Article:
I was recently contacted by a pregnant lady interested in joining Pregnancy Yoga Classes. She was confused, as the gym she’s a member of said they didn’t offer Pregnancy Yoga but said she could instead join their Regular Yoga Class. “Is Pregnancy Yoga the same as a Yoga class?” she asked. “No” I replied. “I thought so,” she said “as otherwise why would it have a different name?”
As a yoga teacher, I teach both Prenatal Yoga Classes and General Yoga Classes. Here are some ways how Pregnancy Yoga may differ from a General Yoga Class:
- During Pregnancy Yoga greater emphasis is placed on softening and releasing through the birth canal in preparation for birth. This means the pelvic floor is gently released upon exhalation. In a General Yoga Class, this is usually the opposite, the pelvic floor is engaged on the exhalation and often held in an engaged position for a long length of time.
- The pelvic floor is explored in greater detail with practices that help to strengthen and tone and also soften and release in preparation for birth. This awareness assists in the postnatal healing of this area.
- Breathing is key to all aspects of yoga. In Pregnancy Yoga considerable time is dedicated to exploring a variety of different breathing techniques, enabling a woman to discover her own intuitive way to breathe during pregnancy, labour and the birth of her baby.
- Pregnancy Yoga explores a variety of sound practices, to assist in pregnancy and birth.
- In a General Yoga Class you are usually taught to inhale and exhale through the nose. In pregnancy yoga, significance is placed on inhaling through the nose and exhaling through the mouth – in preparation for birth.
- During pregnancy, there are a number of physiological changes to a woman’s body. For these reasons Pregnancy Yoga is kept to a slower pace, for example, so that blood is not directed away from the placenta (which nourishes the baby) to support a rapidly exercising body (particularly in later pregnancy).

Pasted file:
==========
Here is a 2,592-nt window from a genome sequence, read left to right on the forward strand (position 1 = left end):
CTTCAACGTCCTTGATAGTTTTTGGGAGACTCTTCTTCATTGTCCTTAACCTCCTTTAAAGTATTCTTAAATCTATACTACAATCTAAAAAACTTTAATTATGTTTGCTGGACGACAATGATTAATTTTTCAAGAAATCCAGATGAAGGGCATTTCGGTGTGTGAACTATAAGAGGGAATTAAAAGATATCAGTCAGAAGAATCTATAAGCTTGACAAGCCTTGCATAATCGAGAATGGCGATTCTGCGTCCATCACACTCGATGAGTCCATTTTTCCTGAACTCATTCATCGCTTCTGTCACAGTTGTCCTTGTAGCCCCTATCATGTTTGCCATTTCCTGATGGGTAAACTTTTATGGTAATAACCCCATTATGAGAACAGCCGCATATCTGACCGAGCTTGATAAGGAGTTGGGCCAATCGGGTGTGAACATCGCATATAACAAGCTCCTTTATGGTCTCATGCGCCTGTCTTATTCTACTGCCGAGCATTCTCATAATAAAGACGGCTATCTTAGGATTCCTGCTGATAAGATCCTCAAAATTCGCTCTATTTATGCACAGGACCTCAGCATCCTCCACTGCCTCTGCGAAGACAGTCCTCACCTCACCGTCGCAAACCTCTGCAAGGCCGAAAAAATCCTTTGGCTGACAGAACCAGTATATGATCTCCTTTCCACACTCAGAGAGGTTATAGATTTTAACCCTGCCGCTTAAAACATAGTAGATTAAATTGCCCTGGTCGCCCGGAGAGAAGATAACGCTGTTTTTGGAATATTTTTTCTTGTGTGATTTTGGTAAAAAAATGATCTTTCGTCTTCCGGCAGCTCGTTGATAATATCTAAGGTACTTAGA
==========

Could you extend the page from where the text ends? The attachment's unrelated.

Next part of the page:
- Pregnancy Yoga posture sequences incorporate different ways to transition from seated to standing and vice versa. As the baby grows, these new techniques enable a pregnant woman to transition more safely and comfortably.
- Due to physiological changes, pregnant women may experience a range of common ailments. Pregnancy Yoga takes this into consideration offering yoga postures which are safe to practice until a woman gives birth. There may be a number of yoga postures offered in a General Yoga class which are not suitable for pregnant women.
- Pregnancy Yoga includes visualisation practices which are meditative techniques. They are often combined with breathing practices and not something usually offered in a General Yoga Class. The techniques are a powerful tool many women use to empower and support them during pregnancy and the birth of their baby.
- We talk. By sharing and listening we also learn from one another. Most importantly, we acknowledge the changes as they are happening in this special transition of time.
Many yoga teachers are happy to include pregnant women into their General Yoga Class and offer modifications/alternatives to postures which are not suitable for pregnant women. However to my mind, a Pregnancy Yoga Class substantially differs from a General Yoga Class, as it offers additional discussions, practices and techniques specifically designed to support women during pregnancy, labour and the birth of baby.